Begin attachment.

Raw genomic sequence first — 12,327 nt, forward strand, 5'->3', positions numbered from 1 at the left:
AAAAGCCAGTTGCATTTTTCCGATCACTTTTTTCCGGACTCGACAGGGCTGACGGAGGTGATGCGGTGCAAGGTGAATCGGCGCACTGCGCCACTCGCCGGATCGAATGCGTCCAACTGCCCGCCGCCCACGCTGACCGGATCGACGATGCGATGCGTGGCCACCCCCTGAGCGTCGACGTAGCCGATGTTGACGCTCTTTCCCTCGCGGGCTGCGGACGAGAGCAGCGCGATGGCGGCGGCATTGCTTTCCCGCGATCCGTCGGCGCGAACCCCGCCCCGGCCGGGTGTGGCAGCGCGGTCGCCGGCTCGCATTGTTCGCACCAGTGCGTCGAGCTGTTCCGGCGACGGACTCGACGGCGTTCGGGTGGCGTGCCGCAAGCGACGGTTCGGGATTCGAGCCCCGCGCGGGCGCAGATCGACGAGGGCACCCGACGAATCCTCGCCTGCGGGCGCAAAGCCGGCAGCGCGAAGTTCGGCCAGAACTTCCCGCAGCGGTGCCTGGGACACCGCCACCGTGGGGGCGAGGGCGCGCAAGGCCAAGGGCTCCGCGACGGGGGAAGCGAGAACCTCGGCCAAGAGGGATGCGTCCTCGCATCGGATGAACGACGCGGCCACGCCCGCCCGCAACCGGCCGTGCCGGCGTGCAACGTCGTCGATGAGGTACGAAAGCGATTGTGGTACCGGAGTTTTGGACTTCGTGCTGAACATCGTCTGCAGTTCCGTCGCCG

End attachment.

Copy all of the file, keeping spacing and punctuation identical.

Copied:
Raw genomic sequence first — 12,327 nt, forward strand, 5'->3', positions numbered from 1 at the left:
AAAAGCCAGTTGCATTTTTCCGATCACTTTTTTCCGGACTCGACAGGGCTGACGGAGGTGATGCGGTGCAAGGTGAATCGGCGCACTGCGCCACTCGCCGGATCGAATGCGTCCAACTGCCCGCCGCCCACGCTGACCGGATCGACGATGCGATGCGTGGCCACCCCCTGAGCGTCGACGTAGCCGATGTTGACGCTCTTTCCCTCGCGGGCTGCGGACGAGAGCAGCGCGATGGCGGCGGCATTGCTTTCCCGCGATCCGTCGGCGCGAACCCCGCCCCGGCCGGGTGTGGCAGCGCGGTCGCCGGCTCGCATTGTTCGCACCAGTGCGTCGAGCTGTTCCGGCGACGGACTCGACGGCGTTCGGGTGGCGTGCCGCAAGCGACGGTTCGGGATTCGAGCCCCGCGCGGGCGCAGATCGACGAGGGCACCCGACGAATCCTCGCCTGCGGGCGCAAAGCCGGCAGCGCGAAGTTCGGCCAGAACTTCCCGCAGCGGTGCCTGGGACACCGCCACCGTGGGGGCGAGGGCGCGCAAGGCCAAGGGCTCCGCGACGGGGGAAGCGAGAACCTCGGCCAAGAGGGATGCGTCCTCGCATCGGATGAACGACGCGGCCACGCCCGCCCGCAACCGGCCGTGCCGGCGTGCAACGTCGTCGATGAGGTACGAAAGCGATTGTGGTACCGGAGTTTTGGACTTCGTGCTGAACATCGTCTGCAGTTCCGTCGCCG